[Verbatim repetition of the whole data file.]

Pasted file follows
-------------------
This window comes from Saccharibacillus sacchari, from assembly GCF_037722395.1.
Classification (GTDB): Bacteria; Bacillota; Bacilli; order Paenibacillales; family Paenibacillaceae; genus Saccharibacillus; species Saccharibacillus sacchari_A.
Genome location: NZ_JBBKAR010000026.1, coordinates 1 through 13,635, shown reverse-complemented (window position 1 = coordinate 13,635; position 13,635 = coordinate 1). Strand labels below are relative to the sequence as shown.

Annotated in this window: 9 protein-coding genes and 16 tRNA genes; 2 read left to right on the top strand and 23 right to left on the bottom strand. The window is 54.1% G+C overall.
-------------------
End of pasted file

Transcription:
This window comes from Saccharibacillus sacchari, from assembly GCF_037722395.1.
Classification (GTDB): Bacteria; Bacillota; Bacilli; order Paenibacillales; family Paenibacillaceae; genus Saccharibacillus; species Saccharibacillus sacchari_A.
Genome location: NZ_JBBKAR010000026.1, coordinates 1 through 13,635, shown reverse-complemented (window position 1 = coordinate 13,635; position 13,635 = coordinate 1). Strand labels below are relative to the sequence as shown.

Annotated in this window: 9 protein-coding genes and 16 tRNA genes; 2 read left to right on the top strand and 23 right to left on the bottom strand. The window is 54.1% G+C overall.